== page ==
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I get this error message as I execute my JUnit tests:

java.lang.OutOfMemoryError: GC overhead limit exceeded

I know what an OutOfMemoryError is, but what does GC overhead limit mean? How can I solve this?

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This sounds very interesting. I'd love if someone could post some code that generates this. – Buhb Sep 8 '09 at 12:21
Can you post an indication of how you solved the problem? we're running into the same issue now and a hint as to where to look would be helpful. – Matt Oct 22 '09 at 17:04
I simply found the problem, that lead to too much memory-usage, near to the limit of the heap. A simple solution could be simply to give some more Heap-memory to the Java-Engine (-Xmx) but this only helps, if the application needs exactly as much memory, as the heap-limit before was set. – Mnementh Oct 23 '09 at 9:10
@SimonKuang Note that there are multiple OutOfMemoryError scenarios for which increasing the heap isn't a valid solution: running out of native threads and running out of perm gen (which is separate from heap) are two examples. Be careful about making overly broad statements about OutOfMemoryErrors; there's an unexpectedly diverse set of things that can cause them. – Tim Jan 22 '15 at 18:25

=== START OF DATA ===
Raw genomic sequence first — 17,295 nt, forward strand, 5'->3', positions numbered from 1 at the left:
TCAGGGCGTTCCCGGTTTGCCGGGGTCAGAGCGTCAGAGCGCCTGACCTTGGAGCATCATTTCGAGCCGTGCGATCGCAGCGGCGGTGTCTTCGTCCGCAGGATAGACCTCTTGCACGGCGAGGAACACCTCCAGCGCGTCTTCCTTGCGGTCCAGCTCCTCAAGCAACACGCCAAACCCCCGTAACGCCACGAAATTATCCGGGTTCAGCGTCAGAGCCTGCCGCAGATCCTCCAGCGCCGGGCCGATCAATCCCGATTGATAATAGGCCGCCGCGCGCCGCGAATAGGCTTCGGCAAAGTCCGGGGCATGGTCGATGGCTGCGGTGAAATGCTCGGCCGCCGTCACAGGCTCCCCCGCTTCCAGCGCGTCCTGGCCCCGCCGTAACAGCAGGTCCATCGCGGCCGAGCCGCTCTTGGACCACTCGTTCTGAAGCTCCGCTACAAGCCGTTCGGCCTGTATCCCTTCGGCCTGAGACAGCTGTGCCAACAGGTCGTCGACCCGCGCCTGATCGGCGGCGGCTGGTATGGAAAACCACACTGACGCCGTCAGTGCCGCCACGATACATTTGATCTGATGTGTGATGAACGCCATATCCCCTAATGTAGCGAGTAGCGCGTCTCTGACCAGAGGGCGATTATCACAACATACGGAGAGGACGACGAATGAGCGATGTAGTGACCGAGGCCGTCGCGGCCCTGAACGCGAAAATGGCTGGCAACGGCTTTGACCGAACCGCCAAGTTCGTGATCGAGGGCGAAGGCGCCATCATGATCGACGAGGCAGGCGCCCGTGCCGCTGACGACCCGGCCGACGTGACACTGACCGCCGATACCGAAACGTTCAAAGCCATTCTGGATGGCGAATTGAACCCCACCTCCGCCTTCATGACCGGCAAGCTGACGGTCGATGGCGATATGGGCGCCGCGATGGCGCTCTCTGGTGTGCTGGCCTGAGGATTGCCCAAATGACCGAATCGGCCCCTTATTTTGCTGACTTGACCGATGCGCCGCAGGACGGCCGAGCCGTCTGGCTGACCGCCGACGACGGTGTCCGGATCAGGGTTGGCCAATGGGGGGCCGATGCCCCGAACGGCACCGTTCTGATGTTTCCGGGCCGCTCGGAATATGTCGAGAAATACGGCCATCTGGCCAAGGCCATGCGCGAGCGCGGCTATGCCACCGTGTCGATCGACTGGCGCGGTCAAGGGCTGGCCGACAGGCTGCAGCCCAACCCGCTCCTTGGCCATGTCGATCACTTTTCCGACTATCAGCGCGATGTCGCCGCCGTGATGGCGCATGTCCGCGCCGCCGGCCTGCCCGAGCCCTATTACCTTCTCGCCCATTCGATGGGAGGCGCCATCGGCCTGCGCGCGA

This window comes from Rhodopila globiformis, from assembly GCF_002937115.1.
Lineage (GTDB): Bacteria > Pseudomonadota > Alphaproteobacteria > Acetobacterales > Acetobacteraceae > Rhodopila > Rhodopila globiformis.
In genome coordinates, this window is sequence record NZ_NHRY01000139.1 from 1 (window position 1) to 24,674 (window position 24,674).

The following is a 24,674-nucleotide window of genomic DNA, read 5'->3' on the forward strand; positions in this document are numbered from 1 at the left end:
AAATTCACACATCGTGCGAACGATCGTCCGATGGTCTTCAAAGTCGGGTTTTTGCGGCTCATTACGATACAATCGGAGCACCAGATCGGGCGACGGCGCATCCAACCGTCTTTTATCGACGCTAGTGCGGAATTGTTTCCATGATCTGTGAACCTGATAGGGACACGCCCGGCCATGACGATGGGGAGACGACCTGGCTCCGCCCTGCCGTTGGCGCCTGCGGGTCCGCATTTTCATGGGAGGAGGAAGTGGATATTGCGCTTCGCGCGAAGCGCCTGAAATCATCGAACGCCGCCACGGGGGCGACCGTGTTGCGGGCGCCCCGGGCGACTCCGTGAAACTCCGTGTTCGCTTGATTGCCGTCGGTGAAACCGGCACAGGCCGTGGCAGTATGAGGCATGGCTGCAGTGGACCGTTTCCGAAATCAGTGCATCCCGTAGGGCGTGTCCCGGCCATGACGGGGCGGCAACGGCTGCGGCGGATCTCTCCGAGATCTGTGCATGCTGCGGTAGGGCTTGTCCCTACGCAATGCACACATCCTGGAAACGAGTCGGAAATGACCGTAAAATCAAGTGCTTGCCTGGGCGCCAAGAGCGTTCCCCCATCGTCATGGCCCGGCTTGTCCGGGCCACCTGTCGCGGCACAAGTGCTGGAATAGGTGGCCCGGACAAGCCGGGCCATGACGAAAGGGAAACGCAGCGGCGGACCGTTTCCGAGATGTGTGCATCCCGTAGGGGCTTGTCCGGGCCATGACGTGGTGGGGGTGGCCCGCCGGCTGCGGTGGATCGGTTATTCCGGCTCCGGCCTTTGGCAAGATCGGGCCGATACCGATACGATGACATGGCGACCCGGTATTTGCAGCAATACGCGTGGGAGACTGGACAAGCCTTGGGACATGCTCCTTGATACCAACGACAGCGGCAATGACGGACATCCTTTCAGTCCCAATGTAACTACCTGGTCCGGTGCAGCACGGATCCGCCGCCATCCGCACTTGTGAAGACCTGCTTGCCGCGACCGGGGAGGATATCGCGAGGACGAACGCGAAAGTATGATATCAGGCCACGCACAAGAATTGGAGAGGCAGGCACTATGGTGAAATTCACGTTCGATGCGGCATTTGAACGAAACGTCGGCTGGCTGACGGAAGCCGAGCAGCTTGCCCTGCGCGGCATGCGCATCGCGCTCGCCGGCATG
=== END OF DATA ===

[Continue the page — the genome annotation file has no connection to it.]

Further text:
up vote 380 down vote accepted

This message means that for some reason the garbage collector is taking an excessive amount of time (by default 98% of all CPU time of the process) and recovers very little memory in each run (by default 2% of the heap).

This effectively means that your program stops doing any progress and is busy running only the garbage collection at all time.

To prevent your application from soaking up CPU time without getting anything done, the JVM throws this Error so that you have a chance of diagnosing the problem.

The rare cases where I've seen this happen is where some code was creating tons of temporary objects and tons of weakly-referenced objects in an already very memory-constrained environment.

Check out this article for details (specifically this part).

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Would it be correct to summarise your answer as follows: "It's just like an 'Out of Java Heap space' error. Give it more memory with -Xmx." ? – Tim Cooper Jun 19 '10 at 13:28
@Tim: No, that wouldn't be correct. While giving it more memory could reduce the problem, you should also look at your code and see why it produces that amount of garbage and why your code skims just below the "out of memory" mark. It's often a sign of broken code. – Joachim Sauer Jun 20 '10 at 15:48